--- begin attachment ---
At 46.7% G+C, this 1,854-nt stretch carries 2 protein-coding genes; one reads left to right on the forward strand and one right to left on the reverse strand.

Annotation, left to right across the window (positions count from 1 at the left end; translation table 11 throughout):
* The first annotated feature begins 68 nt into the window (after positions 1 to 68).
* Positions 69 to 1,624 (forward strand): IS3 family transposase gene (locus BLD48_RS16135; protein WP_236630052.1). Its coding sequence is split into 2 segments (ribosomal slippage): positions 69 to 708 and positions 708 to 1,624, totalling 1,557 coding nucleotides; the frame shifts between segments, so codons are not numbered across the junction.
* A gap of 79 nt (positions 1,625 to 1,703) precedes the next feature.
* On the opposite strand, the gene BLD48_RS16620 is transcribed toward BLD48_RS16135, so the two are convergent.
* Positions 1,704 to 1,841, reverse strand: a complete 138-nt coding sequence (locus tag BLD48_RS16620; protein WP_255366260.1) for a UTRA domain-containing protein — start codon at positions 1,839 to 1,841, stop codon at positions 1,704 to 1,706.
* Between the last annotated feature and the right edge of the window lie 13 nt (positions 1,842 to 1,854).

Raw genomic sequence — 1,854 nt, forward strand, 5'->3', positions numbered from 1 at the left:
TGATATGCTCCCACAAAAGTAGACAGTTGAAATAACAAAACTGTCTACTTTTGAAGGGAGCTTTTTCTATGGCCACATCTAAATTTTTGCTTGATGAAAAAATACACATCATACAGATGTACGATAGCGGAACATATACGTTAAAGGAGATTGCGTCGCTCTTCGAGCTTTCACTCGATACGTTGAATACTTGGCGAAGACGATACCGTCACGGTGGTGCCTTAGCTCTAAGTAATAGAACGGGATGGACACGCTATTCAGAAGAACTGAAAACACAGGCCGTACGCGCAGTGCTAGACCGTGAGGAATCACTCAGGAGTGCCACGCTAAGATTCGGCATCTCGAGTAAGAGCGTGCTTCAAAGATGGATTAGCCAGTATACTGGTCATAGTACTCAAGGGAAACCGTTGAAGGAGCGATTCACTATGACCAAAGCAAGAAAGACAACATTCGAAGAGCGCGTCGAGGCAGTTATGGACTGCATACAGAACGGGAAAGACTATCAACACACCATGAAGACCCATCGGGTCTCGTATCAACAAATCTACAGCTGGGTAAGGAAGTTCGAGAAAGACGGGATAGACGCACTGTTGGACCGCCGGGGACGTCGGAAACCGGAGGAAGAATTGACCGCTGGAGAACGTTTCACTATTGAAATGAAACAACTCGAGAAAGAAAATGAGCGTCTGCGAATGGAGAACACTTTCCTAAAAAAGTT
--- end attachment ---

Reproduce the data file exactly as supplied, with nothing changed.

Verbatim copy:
At 46.7% G+C, this 1,854-nt stretch carries 2 protein-coding genes; one reads left to right on the forward strand and one right to left on the reverse strand.

Annotation, left to right across the window (positions count from 1 at the left end; translation table 11 throughout):
* The first annotated feature begins 68 nt into the window (after positions 1 to 68).
* Positions 69 to 1,624 (forward strand): IS3 family transposase gene (locus BLD48_RS16135; protein WP_236630052.1). Its coding sequence is split into 2 segments (ribosomal slippage): positions 69 to 708 and positions 708 to 1,624, totalling 1,557 coding nucleotides; the frame shifts between segments, so codons are not numbered across the junction.
* A gap of 79 nt (positions 1,625 to 1,703) precedes the next feature.
* On the opposite strand, the gene BLD48_RS16620 is transcribed toward BLD48_RS16135, so the two are convergent.
* Positions 1,704 to 1,841, reverse strand: a complete 138-nt coding sequence (locus tag BLD48_RS16620; protein WP_255366260.1) for a UTRA domain-containing protein — start codon at positions 1,839 to 1,841, stop codon at positions 1,704 to 1,706.
* Between the last annotated feature and the right edge of the window lie 13 nt (positions 1,842 to 1,854).

Raw genomic sequence — 1,854 nt, forward strand, 5'->3', positions numbered from 1 at the left:
TGATATGCTCCCACAAAAGTAGACAGTTGAAATAACAAAACTGTCTACTTTTGAAGGGAGCTTTTTCTATGGCCACATCTAAATTTTTGCTTGATGAAAAAATACACATCATACAGATGTACGATAGCGGAACATATACGTTAAAGGAGATTGCGTCGCTCTTCGAGCTTTCACTCGATACGTTGAATACTTGGCGAAGACGATACCGTCACGGTGGTGCCTTAGCTCTAAGTAATAGAACGGGATGGACACGCTATTCAGAAGAACTGAAAACACAGGCCGTACGCGCAGTGCTAGACCGTGAGGAATCACTCAGGAGTGCCACGCTAAGATTCGGCATCTCGAGTAAGAGCGTGCTTCAAAGATGGATTAGCCAGTATACTGGTCATAGTACTCAAGGGAAACCGTTGAAGGAGCGATTCACTATGACCAAAGCAAGAAAGACAACATTCGAAGAGCGCGTCGAGGCAGTTATGGACTGCATACAGAACGGGAAAGACTATCAACACACCATGAAGACCCATCGGGTCTCGTATCAACAAATCTACAGCTGGGTAAGGAAGTTCGAGAAAGACGGGATAGACGCACTGTTGGACCGCCGGGGACGTCGGAAACCGGAGGAAGAATTGACCGCTGGAGAACGTTTCACTATTGAAATGAAACAACTCGAGAAAGAAAATGAGCGTCTGCGAATGGAGAACACTTTCCTAAAAAAGTT